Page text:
Long workweeks and crazy hours have become as common as voice mail and Palm pilots in today's workplace. The Bureau of Labor Statistics reported in 1999 that three in ten managers and professionals worked 49 hours or more in a week. Likewise, the 1997 National Study of the Changing Workforce, conducted by the Families and Work Institute in New York, states, ''Jobs have become more demanding -- more time-consuming and more hectic -- making it increasingly difficult to achieve a balance.'' But don't despair; even if you feel chained to your desk, simple stress-relief strategies can ease day-to-day tension. The following suggestions alleviate stress and integrate much needed breathing time into the hard-working woman's regular schedule.
Arrange to telecommute regularly or on occasion
Lots of companies are warming up to this once-radical idea, which allows the at-home worker to be in charge of her schedule and eases stress by providing a chance for high productivity on her own terms. ''Being able to work at home gives a person a sense of control over her professional life,'' said Jay Stewart, a licensed psychologist and executive coach in Denver. ''Plus, it's a way to create rhythm and balance and ensures less stress and greater productivity in the long run.''
Utilize lunch breaks for recreation
Short timeouts during the day, whether they're brisk walks around the block or trips to the gym, can help reduce stress and improve efficient functioning the rest of the day. According to Yesenia Hernandez, the people development coordinator at Excite at Home in Redwood City, California, more and more employees are taking advantage of brief breaks. ''We have a fitness gym on our campus, so our company encourages people to take the stresses off that way,'' she said. ''But even if you're at a very small company, without access to a gym, workers can easily get together for a group run or other exercise.'' Even a throwing a Nerf ball around or doing five minutes of yoga can let the air out of an over inflated schedule.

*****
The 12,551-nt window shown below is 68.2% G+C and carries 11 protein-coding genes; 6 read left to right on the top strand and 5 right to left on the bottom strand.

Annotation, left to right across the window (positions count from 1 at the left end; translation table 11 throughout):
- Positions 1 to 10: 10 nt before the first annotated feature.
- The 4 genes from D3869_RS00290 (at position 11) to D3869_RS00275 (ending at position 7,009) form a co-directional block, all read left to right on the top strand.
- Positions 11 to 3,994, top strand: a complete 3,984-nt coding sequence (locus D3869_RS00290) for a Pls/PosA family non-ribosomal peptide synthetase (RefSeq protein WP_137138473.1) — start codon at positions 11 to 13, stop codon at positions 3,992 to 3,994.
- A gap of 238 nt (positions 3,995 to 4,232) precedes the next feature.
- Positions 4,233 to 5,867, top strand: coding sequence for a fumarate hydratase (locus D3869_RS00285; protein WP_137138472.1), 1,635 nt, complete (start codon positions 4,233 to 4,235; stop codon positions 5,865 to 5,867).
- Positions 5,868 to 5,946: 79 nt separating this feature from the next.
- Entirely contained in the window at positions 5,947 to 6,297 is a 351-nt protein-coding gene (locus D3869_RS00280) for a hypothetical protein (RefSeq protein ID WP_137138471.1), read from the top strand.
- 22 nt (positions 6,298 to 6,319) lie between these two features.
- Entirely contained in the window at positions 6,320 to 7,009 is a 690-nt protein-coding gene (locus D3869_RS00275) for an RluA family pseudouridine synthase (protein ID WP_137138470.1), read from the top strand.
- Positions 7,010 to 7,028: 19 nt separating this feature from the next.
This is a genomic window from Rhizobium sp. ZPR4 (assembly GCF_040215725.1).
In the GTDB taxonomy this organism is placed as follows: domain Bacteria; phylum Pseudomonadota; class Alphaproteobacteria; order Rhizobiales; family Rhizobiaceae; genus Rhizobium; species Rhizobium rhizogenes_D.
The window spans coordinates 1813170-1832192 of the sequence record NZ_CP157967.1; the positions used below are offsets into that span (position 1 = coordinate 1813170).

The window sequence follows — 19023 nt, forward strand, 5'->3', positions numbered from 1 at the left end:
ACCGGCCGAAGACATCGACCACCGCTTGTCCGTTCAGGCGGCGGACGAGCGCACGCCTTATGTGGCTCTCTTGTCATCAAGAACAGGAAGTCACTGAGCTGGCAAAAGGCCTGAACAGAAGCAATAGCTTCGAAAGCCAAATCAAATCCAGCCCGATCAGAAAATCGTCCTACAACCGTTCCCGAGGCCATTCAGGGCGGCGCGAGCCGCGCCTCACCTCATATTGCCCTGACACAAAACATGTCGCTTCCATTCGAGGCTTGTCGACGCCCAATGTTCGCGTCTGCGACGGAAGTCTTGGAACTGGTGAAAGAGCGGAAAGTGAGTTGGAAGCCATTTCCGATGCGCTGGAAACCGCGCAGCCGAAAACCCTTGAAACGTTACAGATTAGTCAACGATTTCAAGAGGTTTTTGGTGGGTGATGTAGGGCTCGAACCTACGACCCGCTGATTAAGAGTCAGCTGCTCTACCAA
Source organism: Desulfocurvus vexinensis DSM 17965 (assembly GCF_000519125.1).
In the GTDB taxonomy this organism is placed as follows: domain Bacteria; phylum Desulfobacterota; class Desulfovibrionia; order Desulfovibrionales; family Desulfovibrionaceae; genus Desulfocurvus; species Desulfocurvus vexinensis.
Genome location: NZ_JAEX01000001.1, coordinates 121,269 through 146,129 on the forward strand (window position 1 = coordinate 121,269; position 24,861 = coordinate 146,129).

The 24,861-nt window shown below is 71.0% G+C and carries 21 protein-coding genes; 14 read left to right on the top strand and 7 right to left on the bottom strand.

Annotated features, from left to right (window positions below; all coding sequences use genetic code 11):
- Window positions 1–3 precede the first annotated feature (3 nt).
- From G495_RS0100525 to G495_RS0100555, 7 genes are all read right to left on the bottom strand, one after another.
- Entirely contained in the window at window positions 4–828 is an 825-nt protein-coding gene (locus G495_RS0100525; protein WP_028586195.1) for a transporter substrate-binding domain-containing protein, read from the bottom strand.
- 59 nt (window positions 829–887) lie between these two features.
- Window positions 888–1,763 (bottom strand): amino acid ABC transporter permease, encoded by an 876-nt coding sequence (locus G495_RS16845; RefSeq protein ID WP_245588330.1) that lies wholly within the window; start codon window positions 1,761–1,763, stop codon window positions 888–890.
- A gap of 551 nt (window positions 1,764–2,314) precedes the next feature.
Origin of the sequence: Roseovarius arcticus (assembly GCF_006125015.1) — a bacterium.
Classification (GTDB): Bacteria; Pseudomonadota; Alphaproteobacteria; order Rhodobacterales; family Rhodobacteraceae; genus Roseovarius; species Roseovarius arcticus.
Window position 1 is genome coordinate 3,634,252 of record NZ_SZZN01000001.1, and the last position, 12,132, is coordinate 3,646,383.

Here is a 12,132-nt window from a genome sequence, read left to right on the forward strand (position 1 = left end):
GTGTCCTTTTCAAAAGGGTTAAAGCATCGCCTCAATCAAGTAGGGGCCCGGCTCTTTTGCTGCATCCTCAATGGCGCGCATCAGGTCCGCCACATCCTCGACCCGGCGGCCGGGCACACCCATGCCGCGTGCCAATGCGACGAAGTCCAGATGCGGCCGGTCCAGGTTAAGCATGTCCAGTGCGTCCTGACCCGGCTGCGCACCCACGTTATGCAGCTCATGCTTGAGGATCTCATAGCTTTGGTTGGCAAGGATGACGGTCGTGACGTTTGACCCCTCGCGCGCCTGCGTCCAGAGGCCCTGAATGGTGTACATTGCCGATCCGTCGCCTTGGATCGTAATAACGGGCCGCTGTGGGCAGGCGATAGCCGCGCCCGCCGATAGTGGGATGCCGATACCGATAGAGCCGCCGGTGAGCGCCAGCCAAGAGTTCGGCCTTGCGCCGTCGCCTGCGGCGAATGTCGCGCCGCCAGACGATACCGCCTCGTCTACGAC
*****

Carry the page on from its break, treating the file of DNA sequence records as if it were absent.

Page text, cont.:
Capitalize on minor holidays or floating vacation days
Easily forgotten holidays such as Columbus Day or a floating vacation day away from work really can make a difference in your stress level -- if you know how to make the most of those 24 hours. Sleeping late is great, but the trick is to put the priority on stress reduction, and take purposeful steps in that direction. Schedule peace of mind into that day, says Bill van Bark, a psychology Ph.D. and specialist in human systems consulting in Denver. ''Get up at a reasonable time. Build in some relaxation time: a walk in the woods or a latte on the corner with a friend. Build in exercise, too; that increases the endorphin level and makes us feel good all over.''
Take minutes out of every hour to stand up and stretch
Small breathers that involve simply getting up and moving around can improve how the body and mind feel, in turn alleviating stress. The body simply wasn't designed to sit all day long, day after day so non-desk time is crucial. ''Lack of movement actually creates fatigue,'' says Rogelio Nunez, acupressure practitioner, yoga instructor and principle owner of Hands on Health Wellness in San Francisco. ''When you move around, the muscles in the legs help to pump blood back to the heart, which improves your energy and wakes you up.'' Program reminders into your handheld organizer or Microsoft Outlook organizer to prompt you to stretch that aching back.
Make use of flex time and flexible scheduling
In today's office culture, a great majority of companies allow employees to tailor their schedules according to their individual needs, as long as eight hours of work get done. Taking ownership of your time cuts down stress by allowing you to have a more flexible timetable for taking care of life's obligations.
''People in our office start work anytime between 7 AM and 10 AM, then stay until anytime from 3 to 6 PM,'' said Laura Neisius, human resource manager at Cedco Publishing in San Rafael, California. ''This allows the employees who have families to be home when the kids get home. It also means that the people who have heavy commutes don't have to rush and stress out before they even get to work.'' Talk to your boss about the possibilities of a flexible schedule, and come prepared with a list of why it would work.
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